A beautiful home for Art in Salisbury

A visit to Salisbury’s impressive downtown reveals a new gem to an old student

By Tom Maglio
Posted 11/6/23

“You can’t go home again.” It’s my favorite Thomas Wolfe novel, and a statement whose truth resonates with me all the time. I live near my hometown, I see my parents every …

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A beautiful home for Art in Salisbury

A visit to Salisbury’s impressive downtown reveals a new gem to an old student


“You can’t go home again.” It’s my favorite Thomas Wolfe novel, and a statement whose truth resonates with me all the time. I live near my hometown, I see my parents every day, and I retrace old stomping grounds a few times every year. I’ve been told how lucky I am to have made a life so close to my roots, and I feel it. But Wolfe was right, faces change, storefronts come and go, and strangers will tread paths you could once walk down blindfolded. Your mother’s kitchen will never smell quite like it did when you were a kid, and places that had a gleam of grandeur in your youth will lack a certain luster once you’re old enough to check for dust and cracks in the paint.

This sentiment was on my mind as I spent the day in Salisbury last Thursday for work, using the day as an excuse to walk down memory lane. A lot has changed in the decade-plus since I called Salisbury home. My now-wife’s old workplace is no longer open, Outten’s is sporting a new logo, and the mall has changed from my college days. The obvious spot I’ve kept abreast of is the burgeoning downtown scene. It’s not news to anyone that the city’s downtown has transformed into a fantastic hub of shops, eateries and attractions.

I think it’s easy to dismiss the changes that come with crossing thresholds from occupant to visitor. Usually when we mark a change in an old beloved place, the implication is that it’s for the worst. No one could levy this complaint at Downtown Salisbury, however. Our group would often find ourselves at Market Street Inn for wings or Roadie Joe’s for a pub crawl, but outside of that and the occasional panicked run to DiCarlo to print an assignment for class, it felt like there was little for a 22-year-old there. That has changed so much over the past decade.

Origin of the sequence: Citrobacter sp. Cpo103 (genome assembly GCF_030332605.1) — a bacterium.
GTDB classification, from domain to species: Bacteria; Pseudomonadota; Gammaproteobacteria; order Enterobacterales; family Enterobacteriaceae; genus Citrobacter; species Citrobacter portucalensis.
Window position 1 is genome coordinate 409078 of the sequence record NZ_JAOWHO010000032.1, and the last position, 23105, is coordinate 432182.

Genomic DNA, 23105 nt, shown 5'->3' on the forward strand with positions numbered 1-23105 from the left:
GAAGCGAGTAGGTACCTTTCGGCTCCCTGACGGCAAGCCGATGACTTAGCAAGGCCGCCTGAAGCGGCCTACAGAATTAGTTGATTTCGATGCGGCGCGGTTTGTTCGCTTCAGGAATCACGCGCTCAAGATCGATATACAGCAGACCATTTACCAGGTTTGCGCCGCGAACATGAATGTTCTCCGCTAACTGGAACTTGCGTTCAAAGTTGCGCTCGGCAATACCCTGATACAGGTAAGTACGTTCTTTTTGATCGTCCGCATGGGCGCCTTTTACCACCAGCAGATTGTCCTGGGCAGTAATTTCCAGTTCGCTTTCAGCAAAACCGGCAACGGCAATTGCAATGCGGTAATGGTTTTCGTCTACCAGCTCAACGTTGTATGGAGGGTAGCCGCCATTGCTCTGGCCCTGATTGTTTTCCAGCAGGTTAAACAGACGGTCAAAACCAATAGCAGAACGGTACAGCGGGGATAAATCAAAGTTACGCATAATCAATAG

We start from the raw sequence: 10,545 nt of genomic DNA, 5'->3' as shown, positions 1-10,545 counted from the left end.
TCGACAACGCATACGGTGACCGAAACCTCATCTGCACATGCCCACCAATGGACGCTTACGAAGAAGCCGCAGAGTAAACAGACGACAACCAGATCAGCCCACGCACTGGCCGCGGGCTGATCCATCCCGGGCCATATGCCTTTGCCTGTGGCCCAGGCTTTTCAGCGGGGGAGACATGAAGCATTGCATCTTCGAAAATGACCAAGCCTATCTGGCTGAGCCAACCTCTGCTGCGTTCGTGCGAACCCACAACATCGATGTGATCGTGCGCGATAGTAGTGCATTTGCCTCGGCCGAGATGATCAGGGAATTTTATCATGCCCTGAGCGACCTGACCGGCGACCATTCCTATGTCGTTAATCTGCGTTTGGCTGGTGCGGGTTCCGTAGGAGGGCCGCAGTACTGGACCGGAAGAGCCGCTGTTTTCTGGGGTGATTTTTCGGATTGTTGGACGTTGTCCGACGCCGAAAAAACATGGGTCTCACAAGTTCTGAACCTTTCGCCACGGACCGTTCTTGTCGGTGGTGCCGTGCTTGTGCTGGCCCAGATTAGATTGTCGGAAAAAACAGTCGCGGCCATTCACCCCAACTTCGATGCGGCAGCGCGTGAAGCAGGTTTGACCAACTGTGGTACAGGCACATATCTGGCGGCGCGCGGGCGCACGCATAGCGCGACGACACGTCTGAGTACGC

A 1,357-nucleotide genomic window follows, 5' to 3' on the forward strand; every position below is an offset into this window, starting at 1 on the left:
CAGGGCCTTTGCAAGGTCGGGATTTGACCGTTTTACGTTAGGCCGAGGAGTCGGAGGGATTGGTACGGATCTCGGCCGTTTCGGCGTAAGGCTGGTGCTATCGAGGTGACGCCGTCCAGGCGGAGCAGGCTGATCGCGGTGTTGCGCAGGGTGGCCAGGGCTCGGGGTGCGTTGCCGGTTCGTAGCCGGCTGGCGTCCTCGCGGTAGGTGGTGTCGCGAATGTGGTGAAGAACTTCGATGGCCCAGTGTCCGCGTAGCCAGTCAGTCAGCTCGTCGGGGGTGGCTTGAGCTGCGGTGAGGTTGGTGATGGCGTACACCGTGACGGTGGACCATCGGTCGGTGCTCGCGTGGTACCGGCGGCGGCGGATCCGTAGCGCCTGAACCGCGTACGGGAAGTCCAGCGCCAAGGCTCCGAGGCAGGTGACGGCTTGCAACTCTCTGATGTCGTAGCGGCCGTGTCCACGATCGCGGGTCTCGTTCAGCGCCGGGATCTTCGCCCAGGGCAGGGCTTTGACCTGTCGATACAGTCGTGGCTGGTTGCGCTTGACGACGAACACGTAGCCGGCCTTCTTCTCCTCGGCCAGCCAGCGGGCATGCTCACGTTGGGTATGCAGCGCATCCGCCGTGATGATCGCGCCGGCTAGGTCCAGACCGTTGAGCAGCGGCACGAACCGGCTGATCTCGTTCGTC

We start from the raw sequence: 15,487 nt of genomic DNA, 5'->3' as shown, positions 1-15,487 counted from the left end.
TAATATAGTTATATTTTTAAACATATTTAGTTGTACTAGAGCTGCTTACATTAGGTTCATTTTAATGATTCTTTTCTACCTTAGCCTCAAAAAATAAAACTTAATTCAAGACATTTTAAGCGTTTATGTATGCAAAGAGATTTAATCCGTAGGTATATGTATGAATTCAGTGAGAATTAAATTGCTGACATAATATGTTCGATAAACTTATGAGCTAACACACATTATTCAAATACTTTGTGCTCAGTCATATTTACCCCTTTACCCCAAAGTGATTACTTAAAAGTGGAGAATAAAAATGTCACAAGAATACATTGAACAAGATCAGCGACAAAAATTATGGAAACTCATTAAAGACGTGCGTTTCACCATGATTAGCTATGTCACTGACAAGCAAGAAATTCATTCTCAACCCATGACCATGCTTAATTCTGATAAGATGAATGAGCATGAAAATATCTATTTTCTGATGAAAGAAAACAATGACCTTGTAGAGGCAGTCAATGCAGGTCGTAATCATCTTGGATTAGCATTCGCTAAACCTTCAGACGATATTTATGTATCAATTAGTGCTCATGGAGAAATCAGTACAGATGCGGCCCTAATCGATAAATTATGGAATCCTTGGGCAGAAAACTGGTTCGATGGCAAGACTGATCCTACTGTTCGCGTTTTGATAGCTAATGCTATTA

Much ink has been spilled over the downtown, so I’ll praise just one particular spot, one that was always beloved to me. And upon my discovery of its change, my heart swelled with pride and an unexpected wistfulness: not for what it was—but that it had changed for the better, and I could only now experience it as an observer.

See, when I was in college, I was asked to show at the Downtown Salisbury Art Space. As a graphic designer, you never really expect to hang work on a gallery wall, but they were having an exhibit on digital illustration. A friend was interning there, someone dropped out, he knew a guy, I was the guy, etc. Next thing I knew, I was in an actual art gallery. That show led to the meeting of a dear friend and an absolute talent of an artist, still a very precious memory to me. This was on my mind as I wandered in last Thursday, and I was charmed to find the modest Art Space still as lovely a space as it had always been. After a tour around the exhibit (plenty of digital illustrations there, being much more commonplace than in my day), someone asked me if I had seen the new Salisbury University Art Gallery upstairs (one of three locations, townwide). I had not.